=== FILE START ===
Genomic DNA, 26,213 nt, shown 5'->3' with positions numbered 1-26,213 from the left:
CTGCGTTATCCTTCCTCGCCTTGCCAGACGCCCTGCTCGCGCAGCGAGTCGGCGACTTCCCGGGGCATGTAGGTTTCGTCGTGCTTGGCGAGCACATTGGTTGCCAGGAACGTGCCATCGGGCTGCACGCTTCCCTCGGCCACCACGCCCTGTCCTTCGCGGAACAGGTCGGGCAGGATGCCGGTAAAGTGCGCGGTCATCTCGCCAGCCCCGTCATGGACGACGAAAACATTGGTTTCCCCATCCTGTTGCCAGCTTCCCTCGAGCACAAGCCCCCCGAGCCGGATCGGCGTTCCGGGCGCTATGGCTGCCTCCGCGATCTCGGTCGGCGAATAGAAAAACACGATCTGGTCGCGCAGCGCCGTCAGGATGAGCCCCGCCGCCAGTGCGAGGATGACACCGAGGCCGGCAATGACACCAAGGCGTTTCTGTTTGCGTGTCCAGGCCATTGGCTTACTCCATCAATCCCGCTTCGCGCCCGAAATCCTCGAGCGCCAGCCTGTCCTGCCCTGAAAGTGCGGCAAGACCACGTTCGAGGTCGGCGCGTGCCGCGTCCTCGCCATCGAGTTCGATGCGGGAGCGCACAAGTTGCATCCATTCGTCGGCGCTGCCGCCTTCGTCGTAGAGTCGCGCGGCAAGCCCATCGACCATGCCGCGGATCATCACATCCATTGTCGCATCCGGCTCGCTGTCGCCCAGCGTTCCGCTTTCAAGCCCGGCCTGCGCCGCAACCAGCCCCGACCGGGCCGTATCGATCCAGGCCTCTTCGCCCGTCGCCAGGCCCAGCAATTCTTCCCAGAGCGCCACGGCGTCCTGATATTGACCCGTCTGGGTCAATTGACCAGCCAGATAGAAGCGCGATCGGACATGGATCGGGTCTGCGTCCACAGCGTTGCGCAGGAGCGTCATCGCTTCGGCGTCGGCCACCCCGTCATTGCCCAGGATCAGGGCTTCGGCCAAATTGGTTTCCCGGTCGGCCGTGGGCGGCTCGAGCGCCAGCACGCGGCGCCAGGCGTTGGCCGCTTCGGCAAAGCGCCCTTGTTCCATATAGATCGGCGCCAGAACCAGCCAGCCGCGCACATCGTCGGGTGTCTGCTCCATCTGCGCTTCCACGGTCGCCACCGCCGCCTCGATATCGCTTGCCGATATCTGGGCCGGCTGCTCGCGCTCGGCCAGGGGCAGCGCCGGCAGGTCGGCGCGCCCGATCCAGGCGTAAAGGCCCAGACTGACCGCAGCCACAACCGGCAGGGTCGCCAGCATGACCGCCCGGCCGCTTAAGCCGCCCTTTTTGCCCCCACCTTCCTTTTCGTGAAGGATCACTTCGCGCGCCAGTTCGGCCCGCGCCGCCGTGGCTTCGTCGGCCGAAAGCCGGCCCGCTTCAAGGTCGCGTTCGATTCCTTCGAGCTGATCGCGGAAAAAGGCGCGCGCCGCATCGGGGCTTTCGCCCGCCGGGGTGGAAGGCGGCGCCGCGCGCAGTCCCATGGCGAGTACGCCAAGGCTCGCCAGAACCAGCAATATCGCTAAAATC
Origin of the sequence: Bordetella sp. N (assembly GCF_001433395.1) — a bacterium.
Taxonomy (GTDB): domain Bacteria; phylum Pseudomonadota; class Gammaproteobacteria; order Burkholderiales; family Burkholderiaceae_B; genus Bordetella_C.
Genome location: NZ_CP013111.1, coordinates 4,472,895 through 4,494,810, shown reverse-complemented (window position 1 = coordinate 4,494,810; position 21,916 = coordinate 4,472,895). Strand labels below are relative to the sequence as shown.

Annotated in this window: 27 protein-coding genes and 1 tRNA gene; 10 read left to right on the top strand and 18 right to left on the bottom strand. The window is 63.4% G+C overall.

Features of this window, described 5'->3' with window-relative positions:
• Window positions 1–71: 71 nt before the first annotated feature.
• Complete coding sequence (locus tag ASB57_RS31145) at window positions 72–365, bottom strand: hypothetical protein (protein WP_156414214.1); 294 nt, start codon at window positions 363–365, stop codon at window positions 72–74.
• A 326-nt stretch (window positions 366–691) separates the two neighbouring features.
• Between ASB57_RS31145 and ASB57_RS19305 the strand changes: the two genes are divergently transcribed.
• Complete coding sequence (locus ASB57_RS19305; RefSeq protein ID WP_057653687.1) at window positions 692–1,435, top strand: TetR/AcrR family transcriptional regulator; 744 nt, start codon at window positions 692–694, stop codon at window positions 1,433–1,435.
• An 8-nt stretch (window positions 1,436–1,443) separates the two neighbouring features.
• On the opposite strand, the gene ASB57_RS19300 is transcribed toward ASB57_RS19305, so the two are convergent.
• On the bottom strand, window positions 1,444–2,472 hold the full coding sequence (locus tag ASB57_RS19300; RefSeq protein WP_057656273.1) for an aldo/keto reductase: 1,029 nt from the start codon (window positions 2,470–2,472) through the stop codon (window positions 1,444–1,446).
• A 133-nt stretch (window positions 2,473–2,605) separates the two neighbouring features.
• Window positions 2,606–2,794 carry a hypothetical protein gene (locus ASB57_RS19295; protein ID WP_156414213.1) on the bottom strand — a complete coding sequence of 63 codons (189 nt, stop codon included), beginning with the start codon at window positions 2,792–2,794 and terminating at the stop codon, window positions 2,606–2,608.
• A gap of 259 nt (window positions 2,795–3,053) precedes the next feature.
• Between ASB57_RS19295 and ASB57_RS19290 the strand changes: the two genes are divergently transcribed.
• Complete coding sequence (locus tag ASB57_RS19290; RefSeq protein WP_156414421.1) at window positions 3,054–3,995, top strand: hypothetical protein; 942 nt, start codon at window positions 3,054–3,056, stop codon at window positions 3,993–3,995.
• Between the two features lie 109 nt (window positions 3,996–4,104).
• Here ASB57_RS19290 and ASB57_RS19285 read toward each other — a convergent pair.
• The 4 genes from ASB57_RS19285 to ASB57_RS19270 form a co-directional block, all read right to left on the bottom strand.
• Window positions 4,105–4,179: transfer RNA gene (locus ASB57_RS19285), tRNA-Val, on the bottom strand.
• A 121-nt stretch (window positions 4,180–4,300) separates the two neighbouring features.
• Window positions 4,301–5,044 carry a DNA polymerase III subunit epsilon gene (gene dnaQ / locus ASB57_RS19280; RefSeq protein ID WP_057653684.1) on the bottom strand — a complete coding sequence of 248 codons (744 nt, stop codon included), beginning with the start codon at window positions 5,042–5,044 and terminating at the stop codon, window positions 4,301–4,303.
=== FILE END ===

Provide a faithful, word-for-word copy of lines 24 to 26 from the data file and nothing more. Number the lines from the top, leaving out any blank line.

• Window positions 4,105–4,179: transfer RNA gene (locus ASB57_RS19285), tRNA-Val, on the bottom strand.
• A 121-nt stretch (window positions 4,180–4,300) separates the two neighbouring features.
• Window positions 4,301–5,044 carry a DNA polymerase III subunit epsilon gene (gene dnaQ / locus ASB57_RS19280; RefSeq protein ID WP_057653684.1) on the bottom strand — a complete coding sequence of 248 codons (744 nt, stop codon included), beginning with the start codon at window positions 5,042–5,044 and terminating at the stop codon, window positions 4,301–4,303.